Problems in the furnace or boiler can cause highly sooty conditions in the chimney. Even though natural gas is a clean-burning fuel, today’s high-efficiency gas furnaces create special problems. The fumes they produce are cooler and produce higher levels of water vapor than previous models, and this vapor in turn produces more water condensation. These vapors also contain chlorides from house-supplied combustion air, which combine to form hydrochloric acid. The acid-water condensates from these latest natural gas furnaces cause more flue deterioration than previous models. It’s important to check these systems at least each year. (Get Started)


[sws_toggle1 title=”Do I Need to Have My Chimney Swept if I Have a Gas Fire? “]

Yes, although less frequently. Blockages in chimneys connected to gas fires can lead to a build-up of carbon monoxide and other harmful gases. Upon the initial evaluation of your system, Mr. Chimney Man can advise how often your chimney should be swept.


[sws_toggle1 title=”Will There Be A Mess at My Home? “]

No. Mr. Chimney Man uses a powerful vacuum that prevents soot and dust from entering the home, and is careful to take precautions in order to prevent any mess.


[sws_toggle1 title=”Do I Need to Be Home? “]

Yes. Fireplace and furnace flue sweeps take place on the inside of the home, and sometimes also from the outside. It is best if the homeowner is home so Mr. Chimney Man can explain his planned activities and any and all recommendations for repair or maintenance.


[sws_toggle1 title=”How Long Does a Chimney Cleaning/ Inspection Take? “]

A chimney cleaning usually takes 30 minutes to an hour to clean and fully evaluate. Mr. Chimney Man strongly recommends that the homeowner stay present in the home during this time so that he may relay his findings or any recommendations for repair or maintenance.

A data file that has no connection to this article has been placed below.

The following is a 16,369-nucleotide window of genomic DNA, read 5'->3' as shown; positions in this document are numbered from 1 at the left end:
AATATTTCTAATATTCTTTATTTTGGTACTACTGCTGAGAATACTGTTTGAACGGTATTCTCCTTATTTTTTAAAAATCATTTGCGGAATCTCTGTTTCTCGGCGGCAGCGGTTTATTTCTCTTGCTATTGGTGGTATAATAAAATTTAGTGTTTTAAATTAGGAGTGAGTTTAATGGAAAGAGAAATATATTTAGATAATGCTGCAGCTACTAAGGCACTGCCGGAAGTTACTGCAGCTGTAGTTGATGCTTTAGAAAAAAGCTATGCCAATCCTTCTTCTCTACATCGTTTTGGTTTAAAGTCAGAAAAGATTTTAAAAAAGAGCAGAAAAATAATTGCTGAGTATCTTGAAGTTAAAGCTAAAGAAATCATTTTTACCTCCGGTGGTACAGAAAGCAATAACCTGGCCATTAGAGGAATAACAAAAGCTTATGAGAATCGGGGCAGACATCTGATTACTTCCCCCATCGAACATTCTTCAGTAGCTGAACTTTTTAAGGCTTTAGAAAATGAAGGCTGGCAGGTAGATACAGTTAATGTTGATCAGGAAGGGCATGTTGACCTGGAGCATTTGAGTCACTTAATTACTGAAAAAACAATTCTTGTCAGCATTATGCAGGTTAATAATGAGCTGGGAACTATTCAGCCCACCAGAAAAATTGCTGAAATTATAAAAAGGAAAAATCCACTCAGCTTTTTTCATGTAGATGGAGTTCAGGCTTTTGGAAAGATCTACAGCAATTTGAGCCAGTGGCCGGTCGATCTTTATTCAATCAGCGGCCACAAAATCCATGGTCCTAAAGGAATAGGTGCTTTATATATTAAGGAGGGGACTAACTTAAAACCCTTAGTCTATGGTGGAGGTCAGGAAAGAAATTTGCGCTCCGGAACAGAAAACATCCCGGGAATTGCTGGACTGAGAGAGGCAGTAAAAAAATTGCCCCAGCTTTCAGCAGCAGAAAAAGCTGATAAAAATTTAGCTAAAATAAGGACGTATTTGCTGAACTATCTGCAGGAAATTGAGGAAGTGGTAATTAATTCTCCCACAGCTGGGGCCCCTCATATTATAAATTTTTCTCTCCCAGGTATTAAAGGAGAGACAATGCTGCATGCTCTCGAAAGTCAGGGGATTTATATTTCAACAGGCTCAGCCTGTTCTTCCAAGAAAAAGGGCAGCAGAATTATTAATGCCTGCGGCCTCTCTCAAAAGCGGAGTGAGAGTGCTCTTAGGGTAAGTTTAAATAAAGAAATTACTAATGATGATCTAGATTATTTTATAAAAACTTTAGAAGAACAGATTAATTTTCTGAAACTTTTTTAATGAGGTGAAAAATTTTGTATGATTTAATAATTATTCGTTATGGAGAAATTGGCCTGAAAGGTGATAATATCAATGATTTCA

[sws_toggle1 title=”What if it Rains or Snows on the Day of the Appointment?“]

Most all sweeping and inspections can be accomplished from inside the home. If snow or heavy rain in the forecast limits the ability to perform the job completely, Mr. Chimney Man will call to reschedule.


[sws_toggle1 title=”May I Go Up on the Roof and Check the Chimney With Mr. Chimney Man? “]

For insurance reasons, Mr. Chimney Man is not permitted to allow customers on ladders or on any staging. Mr. Chimney Man does, however, use digital cameras to take photos and videos of your chimney so that you or your insurance company can see any damage or safety risks. You may view the photos on the spot and Mr. Chimney Man can immediately send this evidence to you digitally.


[sws_toggle1 title=”Should I Be Concerned About Carbon Monoxide Poisoning? “]

Carbon monoxide is especially dangerous because it is not easily detected. The symptoms of carbon monoxide poisoning are often mistaken for common illnesses such as headaches, nausea, fatigue, or even depression. Carbon monoxide detectors are now readily available and no home should be without at least two of them: one near the furnace and another near the sleeping area of the home. Detectors are NOT a substitute for routine maintenance, but can be a lifesaver should problems occur.


Carbon monoxide problems are always caused by poor ventilation, and blocked chimneys are one of the largest single causes of carbon monoxide in the home. Without proper maintenance, heating systems can be dangerous because they can cause fires or release toxic gases into your living area that cause serious damage, illness, or even death. Poor ventilation is the cause, so it’s critical to have a clean chimney. If you have a venting issue with your chimney, call Mr. Chimney Man to ensure proper and safe diagnosis and repair